Drift suddenly gasps and points at the bottom of the elaborate golden frame. Fionn jumps.

“Look!” he says. “There’s a name on the plaque below it.”


“Yes, the name Arki keeps calling Winnie. He must think she’s her or something. That has to be a clue. Right?”

“I guess…it’s definitely weird and spooky…as if this woman has taken over Winnie.”

“Exactly like that.”

Fionn and Drift stare at the painting in silence. There’s an odd coolness to this room despite the roaring fireplace and the heat of the tunnels. It would be refreshing if they weren’t so scared. They sit down in the chairs thinking and staring into the fire—neither has seen one except for occasionally in the kitchens when Winnie makes them stew. This one feels different and they wonder what kind of magic led them here and what this new information about Warda means. How can they free Winnie? How they can get rid of Arki? It feels impossible.

On the table between the chairs are two things; a box tied closed with a piece of leather wound around it several times and a handwritten note on yellowing paper. Drift leans closer and reads it out loud without touching it.

“My dearest Arki,
I’m sorry I can’t do it anymore. My heart has seen the darkness of the world and I can’t unsee it. Do not look into the mirror. Do not let it out into the world. I tried to destroy it, but it would not burn and it would not break. I wish I could stay with you forever, but my heart is broken and can’t be mended. I shall enter the water of the lake and never return.
Please forgive me,

They stare at the box and imagine the mirror must be inside. Both shrink back from it and sit staring silently at the fire for a few minutes. Fionn is the first to speak, her voice quiet and careful.

“Are you thinking what I’m thinking?

“We look in the mirror?”

“Are you crazy?”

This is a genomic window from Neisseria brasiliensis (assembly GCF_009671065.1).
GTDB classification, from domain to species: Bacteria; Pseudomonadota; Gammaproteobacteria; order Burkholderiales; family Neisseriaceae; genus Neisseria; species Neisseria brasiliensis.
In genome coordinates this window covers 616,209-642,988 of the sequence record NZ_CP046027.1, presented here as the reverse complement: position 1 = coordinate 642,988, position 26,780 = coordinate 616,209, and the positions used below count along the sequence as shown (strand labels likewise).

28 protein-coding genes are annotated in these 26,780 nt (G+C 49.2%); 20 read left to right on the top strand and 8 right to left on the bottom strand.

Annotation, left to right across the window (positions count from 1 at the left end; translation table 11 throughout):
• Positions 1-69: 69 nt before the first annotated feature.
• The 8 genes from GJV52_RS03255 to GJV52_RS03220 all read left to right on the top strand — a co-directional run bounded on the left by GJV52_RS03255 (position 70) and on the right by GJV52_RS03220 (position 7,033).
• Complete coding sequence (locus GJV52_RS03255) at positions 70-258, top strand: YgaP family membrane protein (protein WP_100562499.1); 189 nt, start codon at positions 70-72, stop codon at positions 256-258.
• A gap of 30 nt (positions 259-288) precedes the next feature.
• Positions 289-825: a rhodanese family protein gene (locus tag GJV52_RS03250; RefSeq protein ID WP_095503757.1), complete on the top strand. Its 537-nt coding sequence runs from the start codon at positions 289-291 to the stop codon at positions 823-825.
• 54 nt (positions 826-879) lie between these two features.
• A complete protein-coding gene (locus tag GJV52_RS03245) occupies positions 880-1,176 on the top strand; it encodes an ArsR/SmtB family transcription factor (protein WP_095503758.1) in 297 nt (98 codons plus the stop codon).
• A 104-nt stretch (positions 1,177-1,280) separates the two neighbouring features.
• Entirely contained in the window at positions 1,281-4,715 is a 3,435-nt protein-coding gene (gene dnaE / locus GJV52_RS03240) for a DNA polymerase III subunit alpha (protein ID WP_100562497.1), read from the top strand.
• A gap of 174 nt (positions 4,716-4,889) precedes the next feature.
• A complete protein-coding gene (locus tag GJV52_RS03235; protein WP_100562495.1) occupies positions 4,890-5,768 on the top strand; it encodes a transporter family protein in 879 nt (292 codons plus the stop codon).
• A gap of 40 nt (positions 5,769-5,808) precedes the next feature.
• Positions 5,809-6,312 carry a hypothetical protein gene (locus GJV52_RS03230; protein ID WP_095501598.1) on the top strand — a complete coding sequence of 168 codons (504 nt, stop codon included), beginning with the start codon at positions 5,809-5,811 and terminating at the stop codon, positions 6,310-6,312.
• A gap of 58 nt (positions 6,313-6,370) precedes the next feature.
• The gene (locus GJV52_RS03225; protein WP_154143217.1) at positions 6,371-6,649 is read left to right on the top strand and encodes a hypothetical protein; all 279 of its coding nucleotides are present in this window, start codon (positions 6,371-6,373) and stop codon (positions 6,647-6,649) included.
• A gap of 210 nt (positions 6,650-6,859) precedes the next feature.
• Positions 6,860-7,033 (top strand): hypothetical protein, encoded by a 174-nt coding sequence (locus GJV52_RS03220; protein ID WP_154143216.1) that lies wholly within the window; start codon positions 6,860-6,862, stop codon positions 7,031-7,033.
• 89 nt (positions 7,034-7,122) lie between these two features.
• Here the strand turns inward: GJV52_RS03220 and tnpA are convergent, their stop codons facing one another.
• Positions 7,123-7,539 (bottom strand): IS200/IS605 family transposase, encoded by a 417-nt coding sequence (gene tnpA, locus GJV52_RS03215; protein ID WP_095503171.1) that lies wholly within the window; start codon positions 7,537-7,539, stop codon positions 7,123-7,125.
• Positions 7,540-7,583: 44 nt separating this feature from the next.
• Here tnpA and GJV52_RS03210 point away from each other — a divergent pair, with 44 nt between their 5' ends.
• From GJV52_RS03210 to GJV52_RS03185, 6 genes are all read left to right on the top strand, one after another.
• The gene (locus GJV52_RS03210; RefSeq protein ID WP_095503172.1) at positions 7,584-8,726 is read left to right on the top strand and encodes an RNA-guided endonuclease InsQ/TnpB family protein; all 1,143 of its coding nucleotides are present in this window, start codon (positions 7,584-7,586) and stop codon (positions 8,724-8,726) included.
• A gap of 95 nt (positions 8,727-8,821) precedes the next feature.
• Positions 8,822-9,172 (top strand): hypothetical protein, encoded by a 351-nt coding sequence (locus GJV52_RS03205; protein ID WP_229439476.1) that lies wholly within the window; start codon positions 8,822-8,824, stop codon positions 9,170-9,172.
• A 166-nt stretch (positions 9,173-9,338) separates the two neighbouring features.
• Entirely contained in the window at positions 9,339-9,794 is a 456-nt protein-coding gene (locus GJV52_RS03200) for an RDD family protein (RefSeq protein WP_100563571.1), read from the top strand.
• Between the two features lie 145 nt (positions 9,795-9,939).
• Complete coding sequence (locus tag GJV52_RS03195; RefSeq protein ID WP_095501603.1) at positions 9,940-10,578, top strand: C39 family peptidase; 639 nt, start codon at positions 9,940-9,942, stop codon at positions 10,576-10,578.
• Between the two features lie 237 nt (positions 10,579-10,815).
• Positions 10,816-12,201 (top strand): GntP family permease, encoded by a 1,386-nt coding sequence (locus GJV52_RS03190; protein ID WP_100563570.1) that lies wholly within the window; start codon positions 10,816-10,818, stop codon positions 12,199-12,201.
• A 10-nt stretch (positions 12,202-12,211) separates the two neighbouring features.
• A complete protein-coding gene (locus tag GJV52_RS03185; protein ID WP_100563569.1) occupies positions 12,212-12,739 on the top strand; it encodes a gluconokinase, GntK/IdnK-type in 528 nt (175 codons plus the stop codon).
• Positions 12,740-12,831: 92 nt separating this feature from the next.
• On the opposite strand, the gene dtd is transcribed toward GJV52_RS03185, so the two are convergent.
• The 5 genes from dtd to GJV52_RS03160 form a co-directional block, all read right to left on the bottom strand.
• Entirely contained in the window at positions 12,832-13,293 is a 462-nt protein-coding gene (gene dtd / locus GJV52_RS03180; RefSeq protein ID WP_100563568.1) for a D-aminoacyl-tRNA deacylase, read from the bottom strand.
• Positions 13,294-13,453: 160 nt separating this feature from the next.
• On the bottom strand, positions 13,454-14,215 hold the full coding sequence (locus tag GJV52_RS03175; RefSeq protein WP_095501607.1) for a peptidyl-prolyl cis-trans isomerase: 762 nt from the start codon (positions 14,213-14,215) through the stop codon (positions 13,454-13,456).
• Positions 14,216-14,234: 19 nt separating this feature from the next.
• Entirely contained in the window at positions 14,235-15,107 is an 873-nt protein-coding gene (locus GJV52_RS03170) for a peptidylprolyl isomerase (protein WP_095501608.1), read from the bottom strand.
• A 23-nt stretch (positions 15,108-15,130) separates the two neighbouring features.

“I’m kidding, I’m kidding!”

“This is no time for jokes.”

“I know. Sorry. We use the mirror, right?”

“We get Arki to look into it. Whatever happened to Warda may happen to him and…if it does…Winnie might be free.”

“Wait..he definitely knows about the mirror? He would, right? I mean…if Winnie is Warda.”

“Yeah. I guess so…we will have to trick him.”

“Trick him? Maybe…but I don’t know. It all seems so confusing. If Warda killed herself then why has she returned and taken over Winnie?”

“And who left this room for us to find?”

And guiding the touch, she thinks. They sit for a moment pondering these questions when the face of a small girl appears in the fire. At first, they both think they can’t be seeing what they are seeing, but there’s no denying it when she begins to speak. Her voice is echoey and soft.

“Use the mirror and save us all,” the voice says.

Fionn notices the girl has the same features as Warda and a thought occurs to her. Is this her child? Is this why Winnie has told them the story over and over that they will save everyone? How do they fit into all this? She leans forward and speaks to the strange floating face.

“Who are you?”

“My parents once ruled this castle, but they were not good people. You must stop them. If you don’t, they will rise again and again and these walls and this land shall never be free.”

Drift jumps up and almost yells in excitement at some kind of understanding. It’s unbelievable, yes, but it makes sense. The spirits of this girl’s parents haunt these lands. They have to stop them!

“Your parents?”

The face smiles, nods, and fades away. They sit for a few minutes both lost in thought of the other children, of Winnie, and of the journey still before them. At the same time, they rise, bumping into each other and laughing.

“We get Arki to look into the mirror,” Drift says.

“Then the curse will be broken and Winnie will return to herself.”

“Easy as pie.”

They give each other a short, awkward hug which turns into giggles. Drift tucks the box under his arm and Fionn grabs the torch and lets it guide them back through the maze until they reach the wooden door at the top of the stairs. They listen for a few minutes with their ears pressed against the wood, and after hearing nothing, open the door slowly. There’s no sign of Winnie or Arki. They did it.

Leaving the torch in a bracket at the tunnel entrance, they enter the quiet library and ease the door closed behind them. They decide to put the desk back so the smaller children don’t accidentally find the tunnels. It’s hard work, made worse by how tired and scared they both are. Once done, they make their way through the silent house creeping around corners until they reach the kitchen. They drink and drink from the small indoor well until some strength returns to their tired bodies.